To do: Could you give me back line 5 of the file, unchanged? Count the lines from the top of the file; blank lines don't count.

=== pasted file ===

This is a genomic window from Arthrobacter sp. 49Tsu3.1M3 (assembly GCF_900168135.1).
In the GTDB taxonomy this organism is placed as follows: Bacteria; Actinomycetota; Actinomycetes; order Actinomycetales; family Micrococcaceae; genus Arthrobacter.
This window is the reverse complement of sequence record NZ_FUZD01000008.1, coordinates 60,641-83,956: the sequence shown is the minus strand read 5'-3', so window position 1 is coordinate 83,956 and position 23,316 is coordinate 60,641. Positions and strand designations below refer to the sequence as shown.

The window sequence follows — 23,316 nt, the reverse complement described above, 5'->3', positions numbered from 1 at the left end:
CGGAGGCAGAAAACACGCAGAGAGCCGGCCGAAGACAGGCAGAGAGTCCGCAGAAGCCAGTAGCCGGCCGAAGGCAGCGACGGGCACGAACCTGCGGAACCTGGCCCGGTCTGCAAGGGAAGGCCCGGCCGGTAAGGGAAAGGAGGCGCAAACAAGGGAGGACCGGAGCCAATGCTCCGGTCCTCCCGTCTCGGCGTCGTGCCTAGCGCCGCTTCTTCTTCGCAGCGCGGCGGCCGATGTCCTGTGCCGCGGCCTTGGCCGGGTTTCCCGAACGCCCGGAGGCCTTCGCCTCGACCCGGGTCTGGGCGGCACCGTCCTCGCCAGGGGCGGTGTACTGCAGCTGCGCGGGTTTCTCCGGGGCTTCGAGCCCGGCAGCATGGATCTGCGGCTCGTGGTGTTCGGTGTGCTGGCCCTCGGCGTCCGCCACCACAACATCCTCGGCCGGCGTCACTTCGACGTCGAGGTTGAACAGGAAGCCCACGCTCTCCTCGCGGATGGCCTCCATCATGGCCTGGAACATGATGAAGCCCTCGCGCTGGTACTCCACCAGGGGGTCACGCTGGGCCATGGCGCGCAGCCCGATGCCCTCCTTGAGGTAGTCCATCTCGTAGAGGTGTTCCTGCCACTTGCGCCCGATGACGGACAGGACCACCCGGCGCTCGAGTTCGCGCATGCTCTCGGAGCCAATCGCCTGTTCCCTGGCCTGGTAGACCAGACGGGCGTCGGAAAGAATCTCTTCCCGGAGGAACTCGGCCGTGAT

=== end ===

CGGAGGCAGAAAACACGCAGAGAGCCGGCCGAAGACAGGCAGAGAGTCCGCAGAAGCCAGTAGCCGGCCGAAGGCAGCGACGGGCACGAACCTGCGGAACCTGGCCCGGTCTGCAAGGGAAGGCCCGGCCGGTAAGGGAAAGGAGGCGCAAACAAGGGAGGACCGGAGCCAATGCTCCGGTCCTCCCGTCTCGGCGTCGTGCCTAGCGCCGCTTCTTCTTCGCAGCGCGGCGGCCGATGTCCTGTGCCGCGGCCTTGGCCGGGTTTCCCGAACGCCCGGAGGCCTTCGCCTCGACCCGGGTCTGGGCGGCACCGTCCTCGCCAGGGGCGGTGTACTGCAGCTGCGCGGGTTTCTCCGGGGCTTCGAGCCCGGCAGCATGGATCTGCGGCTCGTGGTGTTCGGTGTGCTGGCCCTCGGCGTCCGCCACCACAACATCCTCGGCCGGCGTCACTTCGACGTCGAGGTTGAACAGGAAGCCCACGCTCTCCTCGCGGATGGCCTCCATCATGGCCTGGAACATGATGAAGCCCTCGCGCTGGTACTCCACCAGGGGGTCACGCTGGGCCATGGCGCGCAGCCCGATGCCCTCCTTGAGGTAGTCCATCTCGTAGAGGTGTTCCTGCCACTTGCGCCCGATGACGGACAGGACCACCCGGCGCTCGAGTTCGCGCATGCTCTCGGAGCCAATCGCCTGTTCCCTGGCCTGGTAGACCAGACGGGCGTCGGAAAGAATCTCTTCCCGGAGGAACTCGGCCGTGAT